Why Have Children?

Is it good to have children? Most people would think so, but there is a range of views amongst utilitarian bioethicists. Rebecca Bennett, from the University of Manchester, believes that having children is just another irrational experience like taking recreational drugs or dancing. “In most cases we choose to bring to birth children on the basis of unquantifiable and unpredictable ideas of what they will bring to our lives,” she says.

Matti Häyry, a well-known Finnish bioethicist working in the UK, believes that it is both irrational and immoral because the child might encounter suffering in the course of its life, and “it is morally wrong to cause avoidable suffering to other people”.

The latest contribution to this debate comes from a Canadian feminist philosopher, Christine Overall. She published a book in February which is currently making a splash in bioethics circles, “Why Have Children?” Dr Overall is delighted to have two children of her own. But she believes that the reasons most people have them are mistaken.

First of all, most people believe that existence is good for a child. Not necessarily true. It is impossible to measure the merits of existence versus non-existence. Furthermore, if the existence of one child is good, two must be better, and three even better. Where would you know when to stop?

Another class of reasons are essentially selfish. Some people want to perpetuate their family name. Others want someone to care for them and comfort them in their old age. Many people feel that parenthood will bring them happiness. But all these reasons are wrong-headed, Overall says. A child cannot be regarded an instrument for someone else’s happiness. That is clearly immoral.

Overall’s point is not so much that we should stop having children as that we should reflect upon it very, very carefully. Having children should not be something that just happens in a moment of romantic exuberance. Now that men and women have control of their fertility it must be a conscious choice.

But what if everyone decided not to procreate?

Overall is consistent – she can’t see much wrong with that. “I have not found adequate reasons to show that the extinction of the human species — provided it is voluntary — would inevitably be a bad thing,” she writes. “We matter to ourselves, of course, but it is in no way evident that humanity matters to anyone else. If we were to disappear, members of other species would soon forget us and get along without us.”

Michael Cook


Michael Cook likes bad puns, bushwalking and black coffee. He did a BA at Harvard University in the US where it was good for networking, but moved to Sydney where it wasn’t. He also did a PhD on an obscure corner of Australian literature. He has worked as a book editor and magazine editor and has published articles in magazines and newspapers in the US, the UK and Australia.

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  • James H, London

    The senile dementia of the West gathers speed…

  • AnnaMarie 53

    Dr. Overall and her ilk, however well intentioned they consider themselves, only starkly illustrate what happens to the human psyche when convinced, for whatever goofy reason, that they not only don’t believe God exists, but that they don’t need Him anyway.  Lord, have pity on the village idiots, especially when they have a PhD.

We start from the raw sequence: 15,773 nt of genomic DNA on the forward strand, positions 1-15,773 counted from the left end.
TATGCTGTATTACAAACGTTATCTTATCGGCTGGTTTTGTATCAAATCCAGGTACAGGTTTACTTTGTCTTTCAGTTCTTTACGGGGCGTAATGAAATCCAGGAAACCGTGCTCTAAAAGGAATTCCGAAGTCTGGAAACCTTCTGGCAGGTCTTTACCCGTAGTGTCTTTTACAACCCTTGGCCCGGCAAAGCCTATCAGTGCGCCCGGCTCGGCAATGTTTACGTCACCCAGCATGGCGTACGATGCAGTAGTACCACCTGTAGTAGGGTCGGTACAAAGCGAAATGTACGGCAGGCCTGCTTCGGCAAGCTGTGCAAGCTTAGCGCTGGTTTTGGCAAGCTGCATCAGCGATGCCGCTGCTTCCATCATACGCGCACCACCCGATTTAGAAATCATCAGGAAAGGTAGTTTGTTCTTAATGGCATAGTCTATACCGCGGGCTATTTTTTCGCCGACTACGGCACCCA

• Parents should reflect on whether they are ready to have a child each time they consummate their marriage with one another.  Many parents aren’t prepared for the awesome and incredibly demanding task and calling of raising a child.  Forming a child spiritually, intellectually, and physically is one of life’s most overrated but most important callings their is.  

  • Victoria

    “What but mercy could have divined the misery of non-existence, and then have called in omnipotence and love to build a universe,” (Dr Frederick Faber) In my opinion this sums up the argument for existence: anyone in their right mind knows it’s a great good.Dr Overall’s comments about the unimportance of the extinction of the human race are bafflingly obtuse. But that’s what you get when you leave out God.

  • Hole

    Interesting and fresh ideas… Indeed, most reasons I hear for having children I really selfish – children are expected to makes us happy, make us look good in the society, look after us when we grow old, pay our pensions, continue our family name and the human race/nation, as if the human race and/or nation as if it was an absolute necessity and as if it always existed…  I have yet to hear a really altruistic serious reason. As a recent new father, I am generally happy with my child, but now I always tell myself to think very good before having a child and that it is not for everyone.

  • drea916

    I would guess that people with children are more inclinded to care about society and the world that their children will inherit. So, even it they have children for “selfish” reasons like carrying on the family name, those parents will care about the school system and who the mayor is, etc. As a single person with no kids, what do I care about our education system? I’ve got another 30-50 years and I’m dead. I won’t care as much about the environment and taking care of it, or our national debt, or the rest of society. (Now as a catholic I care about all those things because I owe it to God and my fellow humans. If I was a relativist like her, though, I would have a “I don’t give a ‘foot'” attitude.)